Some people posit that Katherine Lampe is a construct capable of existing in multiple realities simultaneously. Others maintain that she is a changeling, or at least has a large proportion of non-human blood. It is possible that her brain is the result of a government experiment, although which government is uncertain and as of this date none has claimed responsibility.
When did you first start writing?
I don't actually remember. Pretty early on, I wrote a poem about my grandmother's early life; my dad kept it in a folder on his desk until he died. I don't know what became of it afterward. And I knew I wanted to be a writer by second grade, because when our teacher praised another girl' s story--it was a Bobsey Twins pastiche and its only virtue was its length--I said, "I'm going to be a writer, not her!" It seemed I was always coming up with stories. I turned out my first novel the summer after eighth grade. In ninth grade I entered it in a school contest and won a prize, although in retrospect it was pretty awful. After that, writing was always something I did.
What's the story behind your latest book?
The Cruel Mother, which is the fifth book in my Caitlin Ross series, was a difficult book for me. I had the idea for it quite early on, maybe even before I completed the first book in the series. I knew I wanted to take Caitlin back to her roots and explore her past and her family of origin. It's a personal book in a way none of my others are, because Caitlin came from an emotionally dysfunctional family, and so did I. And that made me frightened of writing it. I didn't want to risk any of my relatives reading it and coming down on me because they took characters and situations too personally. So for a couple years I avoided writing it. I tried at least six different plots for book five and discarded tens of thousands of words. The stories I wrote were fine stories, but they weren't the right stories, and I'd inevitably get a few hundred pages into the manuscript and hate it. Finally, I bit the bullet and returned to my original concept. It was the right thing to do, and what I learned from this is that you have to face the fear of what you need to say and say it anyway.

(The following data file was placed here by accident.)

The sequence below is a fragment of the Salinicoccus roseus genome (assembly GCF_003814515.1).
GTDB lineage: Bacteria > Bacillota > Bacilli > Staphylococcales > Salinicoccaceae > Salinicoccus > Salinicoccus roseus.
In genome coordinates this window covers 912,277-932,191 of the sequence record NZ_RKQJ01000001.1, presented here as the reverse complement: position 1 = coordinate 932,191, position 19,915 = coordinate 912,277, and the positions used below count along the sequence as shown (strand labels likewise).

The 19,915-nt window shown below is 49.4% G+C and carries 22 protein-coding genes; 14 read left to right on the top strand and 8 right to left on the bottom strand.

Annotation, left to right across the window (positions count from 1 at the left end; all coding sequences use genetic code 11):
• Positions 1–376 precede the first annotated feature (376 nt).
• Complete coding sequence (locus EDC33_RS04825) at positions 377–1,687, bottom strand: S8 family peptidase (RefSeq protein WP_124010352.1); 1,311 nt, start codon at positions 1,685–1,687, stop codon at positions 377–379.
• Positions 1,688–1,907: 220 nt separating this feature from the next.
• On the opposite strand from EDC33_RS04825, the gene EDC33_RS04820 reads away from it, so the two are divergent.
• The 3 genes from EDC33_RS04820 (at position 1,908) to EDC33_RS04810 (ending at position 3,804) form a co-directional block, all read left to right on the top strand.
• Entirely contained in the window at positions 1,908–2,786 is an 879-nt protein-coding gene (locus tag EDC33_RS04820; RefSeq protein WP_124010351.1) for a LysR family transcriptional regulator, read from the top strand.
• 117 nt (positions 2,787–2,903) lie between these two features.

A troubled soul who walks the narrow path between healer and warrior, Timber MacDuff is doomed to a future he does not want to face. This novella, comprised of four closely-linked stories, follows Timber from the darkness of his youth to a present of bright possibility.
The disappearance of a Native American medicine man throws Caitlin Ross together with a mysterious—and all too attractive—stranger who will change her life. Fourth in the Caitlin Ross series, this book jumps back in time to the beginning of Caitlin’s partnership with Timber MacDuff.
A murder at a local music festival pits Caitlin Ross against a mage bent on obtaining a wish-granting amulet that leaves chaos in its wake. The second book in the Caitlin Ross series is "Even better than the first!"
A really entertaining space opera in the vein of Firefly, "Heated Arguments" features well-rounded characters, snappy dialog, and fast-paced action. Hints of other adventures make me want to know more about the characters and their world. My only criticisms are that the manuscript could have used better proof-reading and that the ending left too many unanswered questions for me to be completely satisfied. Kudos, Keri Dudas!